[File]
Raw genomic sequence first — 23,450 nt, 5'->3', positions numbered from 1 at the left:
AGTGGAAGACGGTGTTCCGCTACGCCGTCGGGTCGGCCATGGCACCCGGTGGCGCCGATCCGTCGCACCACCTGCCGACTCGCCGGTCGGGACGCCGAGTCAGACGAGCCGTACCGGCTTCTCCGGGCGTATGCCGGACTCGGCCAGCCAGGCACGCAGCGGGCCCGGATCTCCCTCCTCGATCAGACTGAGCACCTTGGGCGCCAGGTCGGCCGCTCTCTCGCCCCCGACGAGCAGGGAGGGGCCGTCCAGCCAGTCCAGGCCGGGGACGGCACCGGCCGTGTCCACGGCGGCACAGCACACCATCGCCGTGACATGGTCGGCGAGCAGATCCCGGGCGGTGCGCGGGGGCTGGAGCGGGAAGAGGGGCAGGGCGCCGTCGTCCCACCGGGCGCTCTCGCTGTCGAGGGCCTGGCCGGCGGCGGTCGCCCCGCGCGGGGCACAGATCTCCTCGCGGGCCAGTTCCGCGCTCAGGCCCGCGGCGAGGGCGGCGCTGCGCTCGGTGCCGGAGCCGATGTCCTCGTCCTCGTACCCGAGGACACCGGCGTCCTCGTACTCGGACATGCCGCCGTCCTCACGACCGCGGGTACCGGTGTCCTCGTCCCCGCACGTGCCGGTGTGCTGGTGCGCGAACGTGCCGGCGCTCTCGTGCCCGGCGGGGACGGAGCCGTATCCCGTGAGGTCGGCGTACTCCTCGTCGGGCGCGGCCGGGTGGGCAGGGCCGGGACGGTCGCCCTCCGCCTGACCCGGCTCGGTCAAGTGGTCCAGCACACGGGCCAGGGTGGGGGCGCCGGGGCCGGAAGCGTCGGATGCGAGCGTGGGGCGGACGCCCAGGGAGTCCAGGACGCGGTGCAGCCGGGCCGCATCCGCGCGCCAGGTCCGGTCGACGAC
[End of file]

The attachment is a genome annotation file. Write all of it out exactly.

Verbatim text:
Raw genomic sequence first — 23,450 nt, 5'->3', positions numbered from 1 at the left:
AGTGGAAGACGGTGTTCCGCTACGCCGTCGGGTCGGCCATGGCACCCGGTGGCGCCGATCCGTCGCACCACCTGCCGACTCGCCGGTCGGGACGCCGAGTCAGACGAGCCGTACCGGCTTCTCCGGGCGTATGCCGGACTCGGCCAGCCAGGCACGCAGCGGGCCCGGATCTCCCTCCTCGATCAGACTGAGCACCTTGGGCGCCAGGTCGGCCGCTCTCTCGCCCCCGACGAGCAGGGAGGGGCCGTCCAGCCAGTCCAGGCCGGGGACGGCACCGGCCGTGTCCACGGCGGCACAGCACACCATCGCCGTGACATGGTCGGCGAGCAGATCCCGGGCGGTGCGCGGGGGCTGGAGCGGGAAGAGGGGCAGGGCGCCGTCGTCCCACCGGGCGCTCTCGCTGTCGAGGGCCTGGCCGGCGGCGGTCGCCCCGCGCGGGGCACAGATCTCCTCGCGGGCCAGTTCCGCGCTCAGGCCCGCGGCGAGGGCGGCGCTGCGCTCGGTGCCGGAGCCGATGTCCTCGTCCTCGTACCCGAGGACACCGGCGTCCTCGTACTCGGACATGCCGCCGTCCTCACGACCGCGGGTACCGGTGTCCTCGTCCCCGCACGTGCCGGTGTGCTGGTGCGCGAACGTGCCGGCGCTCTCGTGCCCGGCGGGGACGGAGCCGTATCCCGTGAGGTCGGCGTACTCCTCGTCGGGCGCGGCCGGGTGGGCAGGGCCGGGACGGTCGCCCTCCGCCTGACCCGGCTCGGTCAAGTGGTCCAGCACACGGGCCAGGGTGGGGGCGCCGGGGCCGGAAGCGTCGGATGCGAGCGTGGGGCGGACGCCCAGGGAGTCCAGGACGCGGTGCAGCCGGGCCGCATCCGCGCGCCAGGTCCGGTCGACGAC